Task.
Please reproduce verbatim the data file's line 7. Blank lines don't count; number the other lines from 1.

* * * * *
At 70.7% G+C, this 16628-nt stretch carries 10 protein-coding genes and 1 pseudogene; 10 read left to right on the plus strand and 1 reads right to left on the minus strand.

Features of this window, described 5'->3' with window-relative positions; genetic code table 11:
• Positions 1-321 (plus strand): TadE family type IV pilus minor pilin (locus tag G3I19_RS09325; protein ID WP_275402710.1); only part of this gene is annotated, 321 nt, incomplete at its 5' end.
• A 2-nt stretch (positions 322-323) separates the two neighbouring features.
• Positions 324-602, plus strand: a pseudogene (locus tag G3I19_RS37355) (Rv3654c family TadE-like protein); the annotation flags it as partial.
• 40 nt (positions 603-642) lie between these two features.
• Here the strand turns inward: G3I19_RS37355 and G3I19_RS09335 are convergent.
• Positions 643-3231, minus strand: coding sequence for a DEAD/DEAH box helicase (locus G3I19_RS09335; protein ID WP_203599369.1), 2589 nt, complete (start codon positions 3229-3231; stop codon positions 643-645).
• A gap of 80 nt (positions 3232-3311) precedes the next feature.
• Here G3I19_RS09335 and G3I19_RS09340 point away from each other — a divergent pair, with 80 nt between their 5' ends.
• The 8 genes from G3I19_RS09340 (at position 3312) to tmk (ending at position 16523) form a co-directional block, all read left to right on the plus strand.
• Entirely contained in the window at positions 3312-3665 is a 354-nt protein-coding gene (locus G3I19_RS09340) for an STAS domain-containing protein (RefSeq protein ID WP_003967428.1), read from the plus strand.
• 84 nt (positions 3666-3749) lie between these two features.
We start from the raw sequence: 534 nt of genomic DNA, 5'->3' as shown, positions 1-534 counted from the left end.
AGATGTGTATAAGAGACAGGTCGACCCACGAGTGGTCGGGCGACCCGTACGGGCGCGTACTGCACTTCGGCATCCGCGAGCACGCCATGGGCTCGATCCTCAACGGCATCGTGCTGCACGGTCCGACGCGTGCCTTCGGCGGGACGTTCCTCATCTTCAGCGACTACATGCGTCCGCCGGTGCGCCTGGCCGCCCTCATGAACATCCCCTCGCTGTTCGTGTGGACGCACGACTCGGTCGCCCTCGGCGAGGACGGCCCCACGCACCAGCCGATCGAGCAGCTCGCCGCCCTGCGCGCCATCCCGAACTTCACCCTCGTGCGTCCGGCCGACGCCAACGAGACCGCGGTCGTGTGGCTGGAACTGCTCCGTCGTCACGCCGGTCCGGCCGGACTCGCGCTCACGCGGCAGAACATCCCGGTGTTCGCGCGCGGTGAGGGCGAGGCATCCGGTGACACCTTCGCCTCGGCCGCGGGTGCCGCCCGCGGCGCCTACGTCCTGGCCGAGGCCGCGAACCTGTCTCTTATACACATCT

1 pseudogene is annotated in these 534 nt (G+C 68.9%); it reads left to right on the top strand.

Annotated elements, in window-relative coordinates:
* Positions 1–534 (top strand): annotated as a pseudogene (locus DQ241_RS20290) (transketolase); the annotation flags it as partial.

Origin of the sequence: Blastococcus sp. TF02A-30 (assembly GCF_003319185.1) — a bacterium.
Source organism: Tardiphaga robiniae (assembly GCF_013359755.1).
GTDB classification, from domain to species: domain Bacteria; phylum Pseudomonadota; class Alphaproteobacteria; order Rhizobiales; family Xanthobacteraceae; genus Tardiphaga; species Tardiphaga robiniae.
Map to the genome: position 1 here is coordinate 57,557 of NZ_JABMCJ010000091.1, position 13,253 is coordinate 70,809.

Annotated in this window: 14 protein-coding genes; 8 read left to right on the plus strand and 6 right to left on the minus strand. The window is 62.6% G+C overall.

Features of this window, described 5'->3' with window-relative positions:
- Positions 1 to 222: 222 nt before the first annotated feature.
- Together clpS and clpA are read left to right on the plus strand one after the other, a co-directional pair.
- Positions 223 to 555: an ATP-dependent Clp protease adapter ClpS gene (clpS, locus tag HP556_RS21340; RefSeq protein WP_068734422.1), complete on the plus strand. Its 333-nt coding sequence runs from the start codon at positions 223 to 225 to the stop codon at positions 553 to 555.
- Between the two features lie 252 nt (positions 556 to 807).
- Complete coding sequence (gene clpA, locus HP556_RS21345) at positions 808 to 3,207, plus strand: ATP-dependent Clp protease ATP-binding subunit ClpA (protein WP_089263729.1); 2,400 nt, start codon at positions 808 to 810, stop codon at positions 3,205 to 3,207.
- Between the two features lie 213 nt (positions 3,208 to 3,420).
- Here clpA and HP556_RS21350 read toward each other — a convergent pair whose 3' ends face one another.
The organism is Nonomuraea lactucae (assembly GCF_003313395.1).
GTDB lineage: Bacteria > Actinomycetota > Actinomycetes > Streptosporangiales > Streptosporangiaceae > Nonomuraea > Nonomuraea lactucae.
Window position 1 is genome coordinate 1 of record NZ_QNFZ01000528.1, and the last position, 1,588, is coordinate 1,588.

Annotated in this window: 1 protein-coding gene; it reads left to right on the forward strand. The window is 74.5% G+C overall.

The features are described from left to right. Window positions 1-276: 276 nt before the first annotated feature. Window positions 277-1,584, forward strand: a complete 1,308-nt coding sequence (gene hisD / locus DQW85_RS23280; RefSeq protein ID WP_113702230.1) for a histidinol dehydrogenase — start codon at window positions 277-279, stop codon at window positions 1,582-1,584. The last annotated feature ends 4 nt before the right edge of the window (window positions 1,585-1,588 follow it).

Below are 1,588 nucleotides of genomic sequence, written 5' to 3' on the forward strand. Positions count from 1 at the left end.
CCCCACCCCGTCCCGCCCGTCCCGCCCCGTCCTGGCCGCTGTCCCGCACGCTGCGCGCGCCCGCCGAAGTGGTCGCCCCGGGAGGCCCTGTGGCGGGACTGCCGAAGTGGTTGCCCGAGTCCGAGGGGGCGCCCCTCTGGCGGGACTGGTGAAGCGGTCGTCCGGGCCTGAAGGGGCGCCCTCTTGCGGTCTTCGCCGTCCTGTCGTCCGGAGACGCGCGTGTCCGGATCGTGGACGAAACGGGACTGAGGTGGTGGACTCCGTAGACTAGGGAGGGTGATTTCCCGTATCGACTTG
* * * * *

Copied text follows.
• Here the strand turns inward: G3I19_RS37355 and G3I19_RS09335 are convergent.